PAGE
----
Harvesting Your Brain

The human brain is a fascinating “device”, which allows us to function and makes each of us unique. It’s our Central Processing Unit (CPU), and unlike the CPU in our computers, we cannot replace our brain with a faster one. So then how do we evolve and make our CPU run faster and more efficiently? I guess nobody has that definite answer yet, but I got some clues about improving the way we think / solve problems / generate ideas from one of my favorite books, Refactor Your Wetware. (btw, this is a great book, do read it.)

Consider the image below, which I find is a funny metaphor of our brain (borrowed from the book).


For simplicity, our brain can be modeled as a dual-core processor with a single bus architecture. CPU1 is responsible for our linear, logical and language processing part of our brain, also termed as the L-mode. This is the part that we use most of the time, and gives us the ability to perform our day to day activities. For example, what does 12 + 4 – 10 equal to? Your L-mode processing just answered that for you, and it processed it in a sequential logic like so, 12 + 4 – 10 = 16 – 10 = 6, similar to how source code gets executed. This part of our brain does things relatively slow, and only utilizes a small portion of our capabilities.

Ever heard a verbal chatter that’s always going on when you are in “idle” mode? That’s your L-mode at work, because it’s always in a constant never-ending while loop, waiting for work. If it has none, it generates this “noise” in your head. CPU2 (right side of brain) is responsible for Rich processing, or R-mode. This is the part that never engages us in a verbally, but rather communicates to us in various forms, such as feelings, visual images, dreams, etc. Ever had a problem you cannot solve, and have the answer come to you in the most unsuspecting situations, like when you’re in the shower. That’s your R-mode at work.

Our brain store everything, and I mean everything, but unlike a database, we do always not index them. CPU2 will go off searching for your answer, acting somewhat like a search engine, returning some patterns or images as to what it thinks you might have a use for. This search kicks off on an asynchronous thread, and returns you some values possibly after several hours or days.

The bad news is, we have no direct control of our R-mode processing. To make things worse, we are able to only access one part of our brain at any time. That means if your L-mode is constantly dominant, your R-mode has no means of relaying it’s message to you. The good news is, you can learn to harvest your R-mode processing by trying some of these techniques.

Writing down your thoughts
Always bring along with you a notepad and pen. Whenever you come out with ideas, write them down. Pen your thoughts into a physical form, e.g. a personal wiki, a notebook, or a blog. I found blogging to be a great medium for relaying my thoughts and ideas. One recommendation is to start your morning with writing (can be anything), because that’s when your R-mode is most active.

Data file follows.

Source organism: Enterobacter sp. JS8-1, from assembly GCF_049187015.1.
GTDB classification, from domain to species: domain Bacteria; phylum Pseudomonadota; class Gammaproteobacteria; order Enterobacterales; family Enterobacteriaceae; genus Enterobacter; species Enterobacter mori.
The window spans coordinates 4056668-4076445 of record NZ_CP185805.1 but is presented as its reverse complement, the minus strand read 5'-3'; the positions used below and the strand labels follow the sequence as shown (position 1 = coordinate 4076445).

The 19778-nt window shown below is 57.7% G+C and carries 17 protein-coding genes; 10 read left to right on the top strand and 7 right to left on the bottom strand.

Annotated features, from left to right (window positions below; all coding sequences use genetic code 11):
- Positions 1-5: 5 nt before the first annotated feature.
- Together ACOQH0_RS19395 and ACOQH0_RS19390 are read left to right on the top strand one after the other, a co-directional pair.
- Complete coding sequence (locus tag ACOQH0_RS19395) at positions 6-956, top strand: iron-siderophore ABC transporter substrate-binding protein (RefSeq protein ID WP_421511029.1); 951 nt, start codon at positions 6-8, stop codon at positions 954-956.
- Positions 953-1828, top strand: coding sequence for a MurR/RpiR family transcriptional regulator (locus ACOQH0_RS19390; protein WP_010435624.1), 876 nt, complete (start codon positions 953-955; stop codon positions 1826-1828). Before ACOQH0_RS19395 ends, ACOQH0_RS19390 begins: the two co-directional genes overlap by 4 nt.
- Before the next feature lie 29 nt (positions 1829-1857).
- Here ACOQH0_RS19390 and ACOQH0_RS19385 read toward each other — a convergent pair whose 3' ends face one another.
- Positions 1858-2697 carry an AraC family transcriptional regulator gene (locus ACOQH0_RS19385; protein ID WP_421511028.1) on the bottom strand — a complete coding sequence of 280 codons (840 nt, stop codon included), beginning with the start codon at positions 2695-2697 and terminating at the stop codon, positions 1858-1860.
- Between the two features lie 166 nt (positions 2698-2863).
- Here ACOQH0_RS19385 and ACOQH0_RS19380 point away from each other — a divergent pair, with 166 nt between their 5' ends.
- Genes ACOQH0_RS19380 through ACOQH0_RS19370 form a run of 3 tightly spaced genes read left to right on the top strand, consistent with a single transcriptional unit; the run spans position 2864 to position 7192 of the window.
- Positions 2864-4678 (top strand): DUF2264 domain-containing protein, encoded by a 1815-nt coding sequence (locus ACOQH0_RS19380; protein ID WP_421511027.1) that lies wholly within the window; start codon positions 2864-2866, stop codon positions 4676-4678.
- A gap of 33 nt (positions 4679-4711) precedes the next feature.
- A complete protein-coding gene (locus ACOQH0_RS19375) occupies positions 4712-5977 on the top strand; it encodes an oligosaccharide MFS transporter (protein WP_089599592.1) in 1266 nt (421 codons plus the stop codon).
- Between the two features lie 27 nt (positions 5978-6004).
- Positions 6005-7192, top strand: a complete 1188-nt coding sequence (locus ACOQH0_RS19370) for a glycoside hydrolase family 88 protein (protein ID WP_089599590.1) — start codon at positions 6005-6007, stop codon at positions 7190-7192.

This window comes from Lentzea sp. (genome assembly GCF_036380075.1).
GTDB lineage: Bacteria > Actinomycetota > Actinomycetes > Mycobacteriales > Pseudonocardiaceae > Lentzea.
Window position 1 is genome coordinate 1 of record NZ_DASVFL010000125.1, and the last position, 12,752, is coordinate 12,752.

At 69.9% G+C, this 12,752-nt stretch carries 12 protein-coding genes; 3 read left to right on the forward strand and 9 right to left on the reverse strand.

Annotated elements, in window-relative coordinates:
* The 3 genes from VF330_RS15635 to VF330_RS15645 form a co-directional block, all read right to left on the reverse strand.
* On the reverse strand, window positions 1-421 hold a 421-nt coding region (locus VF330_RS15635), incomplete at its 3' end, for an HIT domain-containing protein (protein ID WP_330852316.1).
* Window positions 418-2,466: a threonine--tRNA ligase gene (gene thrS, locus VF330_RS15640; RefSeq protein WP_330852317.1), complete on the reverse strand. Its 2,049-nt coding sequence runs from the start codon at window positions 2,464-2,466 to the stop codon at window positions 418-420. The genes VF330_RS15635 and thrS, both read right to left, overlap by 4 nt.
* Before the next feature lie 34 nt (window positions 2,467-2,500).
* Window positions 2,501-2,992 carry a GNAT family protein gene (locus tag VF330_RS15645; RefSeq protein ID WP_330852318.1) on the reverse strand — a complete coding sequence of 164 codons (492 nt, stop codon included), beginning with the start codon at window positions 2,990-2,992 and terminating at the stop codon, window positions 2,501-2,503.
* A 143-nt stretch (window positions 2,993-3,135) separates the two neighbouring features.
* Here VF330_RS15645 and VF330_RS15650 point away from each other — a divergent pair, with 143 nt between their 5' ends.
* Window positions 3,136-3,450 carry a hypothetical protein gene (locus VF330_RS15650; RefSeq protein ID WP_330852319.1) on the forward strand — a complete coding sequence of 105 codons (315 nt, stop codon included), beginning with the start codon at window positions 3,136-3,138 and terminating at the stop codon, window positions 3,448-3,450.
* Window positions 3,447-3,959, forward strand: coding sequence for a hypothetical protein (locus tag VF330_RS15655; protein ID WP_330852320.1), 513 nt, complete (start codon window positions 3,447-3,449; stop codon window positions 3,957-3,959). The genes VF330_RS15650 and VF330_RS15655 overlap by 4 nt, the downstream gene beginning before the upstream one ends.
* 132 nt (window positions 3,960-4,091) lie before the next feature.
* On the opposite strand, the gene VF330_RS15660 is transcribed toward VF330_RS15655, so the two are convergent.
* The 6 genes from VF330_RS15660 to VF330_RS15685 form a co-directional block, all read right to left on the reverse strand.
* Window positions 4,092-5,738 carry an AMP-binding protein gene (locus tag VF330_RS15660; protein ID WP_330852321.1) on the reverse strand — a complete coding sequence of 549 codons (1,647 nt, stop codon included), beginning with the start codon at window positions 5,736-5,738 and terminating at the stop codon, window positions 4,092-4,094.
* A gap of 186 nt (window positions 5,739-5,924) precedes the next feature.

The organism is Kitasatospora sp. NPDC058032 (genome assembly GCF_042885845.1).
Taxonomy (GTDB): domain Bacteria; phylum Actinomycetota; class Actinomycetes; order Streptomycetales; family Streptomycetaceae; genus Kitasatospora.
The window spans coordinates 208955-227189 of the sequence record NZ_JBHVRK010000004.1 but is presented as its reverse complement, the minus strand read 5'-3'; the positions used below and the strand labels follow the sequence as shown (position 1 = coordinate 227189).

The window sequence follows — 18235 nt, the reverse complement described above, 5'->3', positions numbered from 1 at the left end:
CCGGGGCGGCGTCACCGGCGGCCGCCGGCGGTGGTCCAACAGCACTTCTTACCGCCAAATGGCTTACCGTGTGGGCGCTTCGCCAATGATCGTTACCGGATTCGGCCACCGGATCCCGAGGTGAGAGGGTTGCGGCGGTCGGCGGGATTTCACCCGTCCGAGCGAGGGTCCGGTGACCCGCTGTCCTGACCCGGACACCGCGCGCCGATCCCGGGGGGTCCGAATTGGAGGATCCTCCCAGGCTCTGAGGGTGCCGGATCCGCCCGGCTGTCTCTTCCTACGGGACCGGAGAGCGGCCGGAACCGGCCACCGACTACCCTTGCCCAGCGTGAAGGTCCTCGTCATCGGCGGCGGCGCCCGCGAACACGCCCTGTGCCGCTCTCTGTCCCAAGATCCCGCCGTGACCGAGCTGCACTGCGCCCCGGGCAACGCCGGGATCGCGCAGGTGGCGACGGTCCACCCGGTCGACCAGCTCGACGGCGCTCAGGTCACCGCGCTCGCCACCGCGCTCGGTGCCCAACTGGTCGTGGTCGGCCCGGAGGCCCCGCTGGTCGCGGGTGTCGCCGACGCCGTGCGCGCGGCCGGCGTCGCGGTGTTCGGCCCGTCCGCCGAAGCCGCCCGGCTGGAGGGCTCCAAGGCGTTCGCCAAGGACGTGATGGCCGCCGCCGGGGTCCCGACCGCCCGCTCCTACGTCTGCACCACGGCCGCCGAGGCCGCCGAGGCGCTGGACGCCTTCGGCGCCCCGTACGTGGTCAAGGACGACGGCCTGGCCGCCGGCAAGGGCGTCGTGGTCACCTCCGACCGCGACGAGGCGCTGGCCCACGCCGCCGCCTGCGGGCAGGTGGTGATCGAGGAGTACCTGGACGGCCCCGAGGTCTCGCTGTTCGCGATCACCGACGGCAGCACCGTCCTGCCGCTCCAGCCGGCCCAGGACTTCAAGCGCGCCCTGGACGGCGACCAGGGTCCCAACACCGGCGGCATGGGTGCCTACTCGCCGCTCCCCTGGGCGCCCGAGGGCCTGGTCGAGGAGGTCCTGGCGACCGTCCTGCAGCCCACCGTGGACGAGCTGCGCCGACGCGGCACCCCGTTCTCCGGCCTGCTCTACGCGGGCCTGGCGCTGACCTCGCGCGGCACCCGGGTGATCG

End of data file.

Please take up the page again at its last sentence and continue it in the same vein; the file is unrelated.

Take a walk
Believe it or not, this helps. If you’re stuck with a problem for extended duration, go take a walk. That actually allows your R-mode to start working and your L-mode to quiet down. The point of walking is to not think about anything (especially the problem you have), but just to focus on walking. Take the time to enjoy the scenery, relax and let your R-mode process and have a chance at “talking” to you.

Engage your senses
Your R-mode interacts with you in a non-verbal manner and can be stimulated by using your senses. So try to shut off your L-mode and engage your senses next time you have a problem. Pose the question to yourself, then just relax and close your eyes. Try to make sense of the images that appear and describe them to yourself. That helps to coax your R-mode to give you more information.

Defocus to focus
Sometimes you need to defocus to focus. Most of us have a very short attention span, and we lose ability to focus over long period of time, especially when you work in an environment fill with distractions. A conversation somewhere, people asking you questions, or even the annoying Outlook “email received” pop-up are sufficient to make you lose your focus. To re-gain that focus takes time, which decreases your productivity and concentration. When you feel you cannot focus on what you are doing, go do something else (like take a walk). You will find yourself being able to re-focus your thoughts better afterwards.

The brain is a muscle, we need to develop it with the proper techniques. If you’ve noticed, all these techniques are all aimed at shutting off your L-mode and giving your R-mode a chance to work. It’s takes some practice to achieve that. Don’t believe me? Try this meditation exercise. Sit in a quiet room, close your eyes and relax. Try to focus ONLY on your breathing, and attempt to block out that L-mode chatter. It’s not easy at all, I’ve tried it. See if you can do it for 5 mins.

Interestingly, the more you use your R-mode, the better it becomes. If you constantly stimulate your R-mode to give you ideas, it will learn and appreciate that you found them useful, hence becoming more efficient at giving you more ideas. Similarly if you constantly reject your R-mode messages, it will eventually stop doing it and this is what might happen to you 🙂


As a programmer, good practices like rubber ducking and pair programming are all aimed at using your R-mode. Problem solving, ability to learn and simplifying complexity are all the traits of a great programmer, and we need to harvest our brain to be able to enhance these abilities. I hope you can keep an open mind, and give these techniques a chance, and let me know if they work out for you. Happy coding!

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